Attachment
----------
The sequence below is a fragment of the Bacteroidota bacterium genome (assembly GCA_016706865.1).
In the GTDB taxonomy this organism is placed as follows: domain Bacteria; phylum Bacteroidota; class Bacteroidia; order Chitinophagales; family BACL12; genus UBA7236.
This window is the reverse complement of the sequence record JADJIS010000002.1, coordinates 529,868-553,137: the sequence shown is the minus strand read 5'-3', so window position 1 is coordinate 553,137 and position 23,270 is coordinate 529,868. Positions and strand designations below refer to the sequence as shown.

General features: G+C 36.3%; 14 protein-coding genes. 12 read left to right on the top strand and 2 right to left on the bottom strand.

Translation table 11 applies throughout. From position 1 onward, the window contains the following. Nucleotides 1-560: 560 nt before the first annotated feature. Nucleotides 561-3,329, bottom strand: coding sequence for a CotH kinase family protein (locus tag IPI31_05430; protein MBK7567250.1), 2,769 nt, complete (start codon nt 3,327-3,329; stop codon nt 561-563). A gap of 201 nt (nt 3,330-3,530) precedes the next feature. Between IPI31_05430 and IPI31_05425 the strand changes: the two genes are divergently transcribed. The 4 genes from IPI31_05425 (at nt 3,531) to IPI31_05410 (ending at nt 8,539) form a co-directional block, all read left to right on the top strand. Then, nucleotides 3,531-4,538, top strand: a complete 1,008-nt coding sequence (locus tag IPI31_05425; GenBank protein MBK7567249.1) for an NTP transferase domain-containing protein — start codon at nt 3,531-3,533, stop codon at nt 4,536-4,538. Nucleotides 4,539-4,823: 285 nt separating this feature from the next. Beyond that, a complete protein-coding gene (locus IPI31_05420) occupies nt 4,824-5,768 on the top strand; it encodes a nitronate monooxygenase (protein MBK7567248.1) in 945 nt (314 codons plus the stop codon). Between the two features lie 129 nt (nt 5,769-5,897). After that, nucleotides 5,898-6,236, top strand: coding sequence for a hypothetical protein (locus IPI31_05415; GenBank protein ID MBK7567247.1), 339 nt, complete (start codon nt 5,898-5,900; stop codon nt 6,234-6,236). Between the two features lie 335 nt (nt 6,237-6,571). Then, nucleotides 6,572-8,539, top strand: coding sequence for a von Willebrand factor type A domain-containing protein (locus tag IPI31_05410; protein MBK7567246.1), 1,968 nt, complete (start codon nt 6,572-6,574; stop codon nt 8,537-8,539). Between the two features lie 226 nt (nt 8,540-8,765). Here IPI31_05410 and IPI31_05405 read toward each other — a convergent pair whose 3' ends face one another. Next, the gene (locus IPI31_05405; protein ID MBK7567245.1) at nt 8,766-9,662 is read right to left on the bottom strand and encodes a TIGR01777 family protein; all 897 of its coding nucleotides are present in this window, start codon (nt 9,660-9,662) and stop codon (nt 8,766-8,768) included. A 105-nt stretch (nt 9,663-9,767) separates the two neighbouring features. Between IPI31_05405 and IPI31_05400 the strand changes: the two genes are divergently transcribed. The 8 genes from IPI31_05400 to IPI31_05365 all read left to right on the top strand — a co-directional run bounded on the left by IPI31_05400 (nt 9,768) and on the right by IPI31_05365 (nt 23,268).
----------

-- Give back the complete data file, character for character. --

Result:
The sequence below is a fragment of the Bacteroidota bacterium genome (assembly GCA_016706865.1).
In the GTDB taxonomy this organism is placed as follows: domain Bacteria; phylum Bacteroidota; class Bacteroidia; order Chitinophagales; family BACL12; genus UBA7236.
This window is the reverse complement of the sequence record JADJIS010000002.1, coordinates 529,868-553,137: the sequence shown is the minus strand read 5'-3', so window position 1 is coordinate 553,137 and position 23,270 is coordinate 529,868. Positions and strand designations below refer to the sequence as shown.

General features: G+C 36.3%; 14 protein-coding genes. 12 read left to right on the top strand and 2 right to left on the bottom strand.

Translation table 11 applies throughout. From position 1 onward, the window contains the following. Nucleotides 1-560: 560 nt before the first annotated feature. Nucleotides 561-3,329, bottom strand: coding sequence for a CotH kinase family protein (locus tag IPI31_05430; protein MBK7567250.1), 2,769 nt, complete (start codon nt 3,327-3,329; stop codon nt 561-563). A gap of 201 nt (nt 3,330-3,530) precedes the next feature. Between IPI31_05430 and IPI31_05425 the strand changes: the two genes are divergently transcribed. The 4 genes from IPI31_05425 (at nt 3,531) to IPI31_05410 (ending at nt 8,539) form a co-directional block, all read left to right on the top strand. Then, nucleotides 3,531-4,538, top strand: a complete 1,008-nt coding sequence (locus tag IPI31_05425; GenBank protein MBK7567249.1) for an NTP transferase domain-containing protein — start codon at nt 3,531-3,533, stop codon at nt 4,536-4,538. Nucleotides 4,539-4,823: 285 nt separating this feature from the next. Beyond that, a complete protein-coding gene (locus IPI31_05420) occupies nt 4,824-5,768 on the top strand; it encodes a nitronate monooxygenase (protein MBK7567248.1) in 945 nt (314 codons plus the stop codon). Between the two features lie 129 nt (nt 5,769-5,897). After that, nucleotides 5,898-6,236, top strand: coding sequence for a hypothetical protein (locus IPI31_05415; GenBank protein ID MBK7567247.1), 339 nt, complete (start codon nt 5,898-5,900; stop codon nt 6,234-6,236). Between the two features lie 335 nt (nt 6,237-6,571). Then, nucleotides 6,572-8,539, top strand: coding sequence for a von Willebrand factor type A domain-containing protein (locus tag IPI31_05410; protein MBK7567246.1), 1,968 nt, complete (start codon nt 6,572-6,574; stop codon nt 8,537-8,539). Between the two features lie 226 nt (nt 8,540-8,765). Here IPI31_05410 and IPI31_05405 read toward each other — a convergent pair whose 3' ends face one another. Next, the gene (locus IPI31_05405; protein ID MBK7567245.1) at nt 8,766-9,662 is read right to left on the bottom strand and encodes a TIGR01777 family protein; all 897 of its coding nucleotides are present in this window, start codon (nt 9,660-9,662) and stop codon (nt 8,766-8,768) included. A 105-nt stretch (nt 9,663-9,767) separates the two neighbouring features. Between IPI31_05405 and IPI31_05400 the strand changes: the two genes are divergently transcribed. The 8 genes from IPI31_05400 to IPI31_05365 all read left to right on the top strand — a co-directional run bounded on the left by IPI31_05400 (nt 9,768) and on the right by IPI31_05365 (nt 23,268).